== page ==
By the time I reached the freeway, icy rain had turned to snow. Everything in me said, “Go south! Go south!” I needed to get ahead of the storm before snow had a chance to stick. My windshield fogged up as I barreled down the busy highway. I wondered if the wiper would keep going. Maybe I could see through rain. Not snow. So much for my leisurely drive home.
Halfway to Salem the snow turned back to icy rain, and by Albany the rain stopped. The wiper held.
That night, safe in my warm house, I read that a polar bear cub at the Portland zoo had a delightful time playing in the snow. Glad he did. I didn’t enjoy it quite so much. I did get home at a reasonable time–just as planned.
Photos compliments of OHS.
The Oregon Historical Society has put out a flyer for their upcoming Holiday Cheer Party in Portland, and I’m excited to be one of the Oregon authors invited to join them with my historical novel The Shifting Winds.
It’s a gala for Oregon authors who’ve had a book published in the current year. Besides all these wonderful potential Christmas gifts, the OHS will have holiday refreshments, Christmas carols, and plenty of book talk and other conversation.
I had the good fortune of being invited to this event in 2014, the year A Place of Her Own came out, and I thoroughly enjoyed it. A wonderful venue, great atmosphere. Carolers, at left, roamed the many rooms of author tables to put us in the Christmas spirit.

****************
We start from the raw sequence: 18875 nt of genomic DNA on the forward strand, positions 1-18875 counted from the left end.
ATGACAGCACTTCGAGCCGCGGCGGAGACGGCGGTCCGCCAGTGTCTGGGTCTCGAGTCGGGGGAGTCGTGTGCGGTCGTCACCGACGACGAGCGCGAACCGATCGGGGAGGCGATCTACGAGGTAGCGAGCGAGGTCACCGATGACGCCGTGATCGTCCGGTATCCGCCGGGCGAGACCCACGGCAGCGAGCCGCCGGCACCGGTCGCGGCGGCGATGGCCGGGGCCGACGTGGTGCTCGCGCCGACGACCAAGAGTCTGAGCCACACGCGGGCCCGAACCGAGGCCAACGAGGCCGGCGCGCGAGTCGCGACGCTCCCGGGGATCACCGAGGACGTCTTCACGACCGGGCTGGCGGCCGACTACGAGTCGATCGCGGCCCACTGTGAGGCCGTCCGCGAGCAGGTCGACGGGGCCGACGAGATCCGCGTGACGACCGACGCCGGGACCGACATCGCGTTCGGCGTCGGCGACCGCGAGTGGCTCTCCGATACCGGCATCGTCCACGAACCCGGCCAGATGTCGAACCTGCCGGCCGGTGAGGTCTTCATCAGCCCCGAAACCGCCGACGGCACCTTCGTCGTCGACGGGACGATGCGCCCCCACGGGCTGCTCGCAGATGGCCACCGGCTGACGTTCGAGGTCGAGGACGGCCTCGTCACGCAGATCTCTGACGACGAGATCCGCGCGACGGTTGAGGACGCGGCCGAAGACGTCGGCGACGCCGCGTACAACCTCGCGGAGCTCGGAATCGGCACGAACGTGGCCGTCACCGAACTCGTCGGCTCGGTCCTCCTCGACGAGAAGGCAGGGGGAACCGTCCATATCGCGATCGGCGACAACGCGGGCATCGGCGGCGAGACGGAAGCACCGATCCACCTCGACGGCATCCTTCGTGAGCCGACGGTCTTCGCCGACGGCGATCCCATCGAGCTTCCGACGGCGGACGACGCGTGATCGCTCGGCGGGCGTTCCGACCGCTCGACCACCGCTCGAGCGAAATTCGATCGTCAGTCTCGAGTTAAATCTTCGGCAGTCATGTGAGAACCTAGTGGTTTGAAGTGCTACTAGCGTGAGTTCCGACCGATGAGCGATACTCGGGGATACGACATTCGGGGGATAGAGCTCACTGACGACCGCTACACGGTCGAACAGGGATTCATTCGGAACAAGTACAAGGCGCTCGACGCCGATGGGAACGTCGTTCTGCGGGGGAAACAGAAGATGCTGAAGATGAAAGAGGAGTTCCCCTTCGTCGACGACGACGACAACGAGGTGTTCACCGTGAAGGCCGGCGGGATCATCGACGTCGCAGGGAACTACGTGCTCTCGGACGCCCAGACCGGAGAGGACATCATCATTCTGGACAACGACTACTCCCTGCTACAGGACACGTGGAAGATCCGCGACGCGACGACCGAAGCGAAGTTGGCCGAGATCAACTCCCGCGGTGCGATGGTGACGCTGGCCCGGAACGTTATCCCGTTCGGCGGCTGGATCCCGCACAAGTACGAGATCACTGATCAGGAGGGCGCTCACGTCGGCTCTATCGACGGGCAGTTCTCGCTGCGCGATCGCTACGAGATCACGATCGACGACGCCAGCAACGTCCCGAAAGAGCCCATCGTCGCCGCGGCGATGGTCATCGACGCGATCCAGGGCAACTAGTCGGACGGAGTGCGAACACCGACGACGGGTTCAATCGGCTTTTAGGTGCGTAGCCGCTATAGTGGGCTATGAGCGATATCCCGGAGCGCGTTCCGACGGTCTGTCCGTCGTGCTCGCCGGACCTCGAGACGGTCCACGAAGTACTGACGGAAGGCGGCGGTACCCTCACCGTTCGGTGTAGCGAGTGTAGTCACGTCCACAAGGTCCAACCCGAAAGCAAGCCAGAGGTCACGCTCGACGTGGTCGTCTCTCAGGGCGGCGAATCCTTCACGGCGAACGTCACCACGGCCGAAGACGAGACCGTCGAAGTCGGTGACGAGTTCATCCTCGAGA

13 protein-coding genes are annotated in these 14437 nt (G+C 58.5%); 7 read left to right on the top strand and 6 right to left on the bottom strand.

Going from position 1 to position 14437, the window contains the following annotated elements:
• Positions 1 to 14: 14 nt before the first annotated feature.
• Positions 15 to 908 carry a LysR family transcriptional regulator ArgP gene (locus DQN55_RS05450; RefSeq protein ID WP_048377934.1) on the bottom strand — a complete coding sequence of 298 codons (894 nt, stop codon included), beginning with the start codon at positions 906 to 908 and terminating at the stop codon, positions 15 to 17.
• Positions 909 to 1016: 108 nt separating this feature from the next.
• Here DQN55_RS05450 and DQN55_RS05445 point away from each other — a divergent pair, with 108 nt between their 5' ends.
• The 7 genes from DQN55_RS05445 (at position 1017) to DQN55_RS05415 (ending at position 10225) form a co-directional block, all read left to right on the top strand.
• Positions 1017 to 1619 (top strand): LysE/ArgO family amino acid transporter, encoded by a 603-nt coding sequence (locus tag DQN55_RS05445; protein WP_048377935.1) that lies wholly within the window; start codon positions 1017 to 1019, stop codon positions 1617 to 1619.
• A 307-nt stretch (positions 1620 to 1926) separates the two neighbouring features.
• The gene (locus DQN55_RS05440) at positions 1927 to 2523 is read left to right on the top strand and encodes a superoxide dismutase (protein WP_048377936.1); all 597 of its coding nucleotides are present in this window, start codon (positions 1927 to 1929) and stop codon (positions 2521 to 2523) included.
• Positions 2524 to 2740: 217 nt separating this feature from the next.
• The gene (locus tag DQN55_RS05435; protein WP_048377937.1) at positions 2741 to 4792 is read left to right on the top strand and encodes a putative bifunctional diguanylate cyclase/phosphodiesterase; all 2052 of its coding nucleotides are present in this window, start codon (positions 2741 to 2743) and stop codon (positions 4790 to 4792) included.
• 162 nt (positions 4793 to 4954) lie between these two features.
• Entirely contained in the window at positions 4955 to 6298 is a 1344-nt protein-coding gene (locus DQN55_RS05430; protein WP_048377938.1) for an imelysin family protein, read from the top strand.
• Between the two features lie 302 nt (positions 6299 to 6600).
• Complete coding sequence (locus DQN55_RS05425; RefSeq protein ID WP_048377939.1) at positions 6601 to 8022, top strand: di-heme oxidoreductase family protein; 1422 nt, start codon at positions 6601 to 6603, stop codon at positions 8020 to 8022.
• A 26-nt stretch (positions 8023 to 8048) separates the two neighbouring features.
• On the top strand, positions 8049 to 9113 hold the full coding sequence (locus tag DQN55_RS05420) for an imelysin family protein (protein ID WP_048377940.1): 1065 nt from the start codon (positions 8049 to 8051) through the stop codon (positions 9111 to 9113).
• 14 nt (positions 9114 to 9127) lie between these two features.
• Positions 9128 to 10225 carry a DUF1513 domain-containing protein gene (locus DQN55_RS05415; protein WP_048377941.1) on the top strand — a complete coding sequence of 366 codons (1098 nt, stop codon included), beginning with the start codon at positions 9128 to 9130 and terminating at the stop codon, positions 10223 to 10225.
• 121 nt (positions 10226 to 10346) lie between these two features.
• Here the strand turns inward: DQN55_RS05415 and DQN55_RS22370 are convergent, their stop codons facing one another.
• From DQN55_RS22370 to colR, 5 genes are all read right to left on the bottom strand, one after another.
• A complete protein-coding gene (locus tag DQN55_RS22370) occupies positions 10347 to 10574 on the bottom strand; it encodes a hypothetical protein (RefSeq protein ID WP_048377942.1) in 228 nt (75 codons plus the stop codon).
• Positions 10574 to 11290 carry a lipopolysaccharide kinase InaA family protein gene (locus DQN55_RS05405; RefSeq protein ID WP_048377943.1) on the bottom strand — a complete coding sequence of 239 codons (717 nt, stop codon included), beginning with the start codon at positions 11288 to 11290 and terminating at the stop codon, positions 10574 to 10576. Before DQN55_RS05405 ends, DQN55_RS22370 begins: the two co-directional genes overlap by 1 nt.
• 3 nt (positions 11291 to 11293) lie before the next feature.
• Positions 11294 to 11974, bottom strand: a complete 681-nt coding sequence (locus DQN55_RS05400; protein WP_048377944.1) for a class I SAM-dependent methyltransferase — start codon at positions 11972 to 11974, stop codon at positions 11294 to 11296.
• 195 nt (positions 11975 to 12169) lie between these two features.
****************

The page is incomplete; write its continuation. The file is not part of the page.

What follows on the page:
In addition to The Shifting Winds I’ll also have copies of A Place of Her Own for sale.
So if you’re in the Portland area the first Sunday in December, come on over to the lovely Oregon Historical Society building, downtown at 1200 SW Park Avenue. It’s a great shopping place for the booklovers on your Christmas list. I’d be delighted to see you and welcome you to this unique holiday party.
When three authors get together to present their books at the Book Nest Venue in the Indulge! Antiques shop, it’s triple the activity of the former one-author format. And we just had to ham it up a little for the camera.
That’s me on the left of course, then Valerie Ihsan in the middle and Lynn Ash on the right.
We enjoyed the new digs at the Springfield Gateway Mall where Indulge recently moved. Amanda Bird, proprietor of the Book Nest bookstore, keeps a presence there, though not the separate niche she had in the previous location.
Imagine a long narrow table set with candles and knickknacks and books down the center on a bright autumn-orange runner. Sorry, I get distracted easily and forget to take more pictures. Around this attractive table the three of us shared brief descriptions of our books with the guests who joined us. And over a delightful lunch we all took questions and had wonderful conversation.